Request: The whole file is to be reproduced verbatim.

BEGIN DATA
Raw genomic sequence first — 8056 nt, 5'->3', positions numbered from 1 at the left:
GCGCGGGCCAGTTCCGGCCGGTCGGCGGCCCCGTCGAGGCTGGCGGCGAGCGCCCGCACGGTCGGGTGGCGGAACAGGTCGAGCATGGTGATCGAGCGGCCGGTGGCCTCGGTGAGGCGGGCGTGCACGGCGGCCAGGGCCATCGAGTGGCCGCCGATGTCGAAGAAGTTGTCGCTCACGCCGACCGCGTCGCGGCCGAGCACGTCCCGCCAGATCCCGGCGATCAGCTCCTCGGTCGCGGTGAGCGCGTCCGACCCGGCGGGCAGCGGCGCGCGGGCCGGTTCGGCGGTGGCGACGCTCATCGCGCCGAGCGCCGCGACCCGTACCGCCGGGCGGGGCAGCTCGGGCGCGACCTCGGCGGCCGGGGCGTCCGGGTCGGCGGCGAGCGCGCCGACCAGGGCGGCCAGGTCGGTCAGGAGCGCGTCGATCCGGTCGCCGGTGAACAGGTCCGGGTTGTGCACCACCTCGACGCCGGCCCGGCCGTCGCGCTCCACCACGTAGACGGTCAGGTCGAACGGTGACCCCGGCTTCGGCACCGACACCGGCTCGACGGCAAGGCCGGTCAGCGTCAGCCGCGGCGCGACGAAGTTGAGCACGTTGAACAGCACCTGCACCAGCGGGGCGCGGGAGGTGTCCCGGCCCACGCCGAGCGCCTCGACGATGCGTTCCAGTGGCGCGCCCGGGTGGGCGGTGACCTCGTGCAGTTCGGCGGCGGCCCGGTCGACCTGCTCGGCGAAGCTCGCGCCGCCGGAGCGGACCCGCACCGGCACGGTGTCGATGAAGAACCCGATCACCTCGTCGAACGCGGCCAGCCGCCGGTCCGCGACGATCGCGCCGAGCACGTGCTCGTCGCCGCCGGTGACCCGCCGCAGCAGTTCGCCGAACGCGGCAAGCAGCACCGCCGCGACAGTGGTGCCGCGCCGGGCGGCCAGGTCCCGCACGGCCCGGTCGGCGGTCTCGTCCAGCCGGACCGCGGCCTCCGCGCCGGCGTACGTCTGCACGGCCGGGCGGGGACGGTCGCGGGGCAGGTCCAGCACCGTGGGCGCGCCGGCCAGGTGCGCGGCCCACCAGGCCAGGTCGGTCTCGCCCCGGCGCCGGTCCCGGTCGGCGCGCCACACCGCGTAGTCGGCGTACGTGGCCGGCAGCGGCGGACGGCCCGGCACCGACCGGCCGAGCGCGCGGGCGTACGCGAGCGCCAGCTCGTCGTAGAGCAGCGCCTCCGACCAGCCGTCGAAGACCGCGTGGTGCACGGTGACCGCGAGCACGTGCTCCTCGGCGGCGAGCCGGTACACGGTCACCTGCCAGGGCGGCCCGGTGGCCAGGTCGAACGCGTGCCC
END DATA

Raw genomic sequence first — 8056 nt, 5'->3', positions numbered from 1 at the left:
GCGCGGGCCAGTTCCGGCCGGTCGGCGGCCCCGTCGAGGCTGGCGGCGAGCGCCCGCACGGTCGGGTGGCGGAACAGGTCGAGCATGGTGATCGAGCGGCCGGTGGCCTCGGTGAGGCGGGCGTGCACGGCGGCCAGGGCCATCGAGTGGCCGCCGATGTCGAAGAAGTTGTCGCTCACGCCGACCGCGTCGCGGCCGAGCACGTCCCGCCAGATCCCGGCGATCAGCTCCTCGGTCGCGGTGAGCGCGTCCGACCCGGCGGGCAGCGGCGCGCGGGCCGGTTCGGCGGTGGCGACGCTCATCGCGCCGAGCGCCGCGACCCGTACCGCCGGGCGGGGCAGCTCGGGCGCGACCTCGGCGGCCGGGGCGTCCGGGTCGGCGGCGAGCGCGCCGACCAGGGCGGCCAGGTCGGTCAGGAGCGCGTCGATCCGGTCGCCGGTGAACAGGTCCGGGTTGTGCACCACCTCGACGCCGGCCCGGCCGTCGCGCTCCACCACGTAGACGGTCAGGTCGAACGGTGACCCCGGCTTCGGCACCGACACCGGCTCGACGGCAAGGCCGGTCAGCGTCAGCCGCGGCGCGACGAAGTTGAGCACGTTGAACAGCACCTGCACCAGCGGGGCGCGGGAGGTGTCCCGGCCCACGCCGAGCGCCTCGACGATGCGTTCCAGTGGCGCGCCCGGGTGGGCGGTGACCTCGTGCAGTTCGGCGGCGGCCCGGTCGACCTGCTCGGCGAAGCTCGCGCCGCCGGAGCGGACCCGCACCGGCACGGTGTCGATGAAGAACCCGATCACCTCGTCGAACGCGGCCAGCCGCCGGTCCGCGACGATCGCGCCGAGCACGTGCTCGTCGCCGCCGGTGACCCGCCGCAGCAGTTCGCCGAACGCGGCAAGCAGCACCGCCGCGACAGTGGTGCCGCGCCGGGCGGCCAGGTCCCGCACGGCCCGGTCGGCGGTCTCGTCCAGCCGGACCGCGGCCTCCGCGCCGGCGTACGTCTGCACGGCCGGGCGGGGACGGTCGCGGGGCAGGTCCAGCACCGTGGGCGCGCCGGCCAGGTGCGCGGCCCACCAGGCCAGGTCGGTCTCGCCCCGGCGCCGGTCCCGGTCGGCGCGCCACACCGCGTAGTCGGCGTACGTGGCCGGCAGCGGCGGACGGCCCGGCACCGACCGGCCGAGCGCGCGGGCGTACGCGAGCGCCAGCTCGTCGTAGAGCAGCGCCTCCGACCAGCCGTCGAAGACCGCGTGGTGCACGGTGACCGCGAGCACGTGCTCCTCGGCGGCGAGCCGGTACACGGTCACCTGCCAGGGCGGCCCGGTGGCCAGGTCGAACGCGTGCCC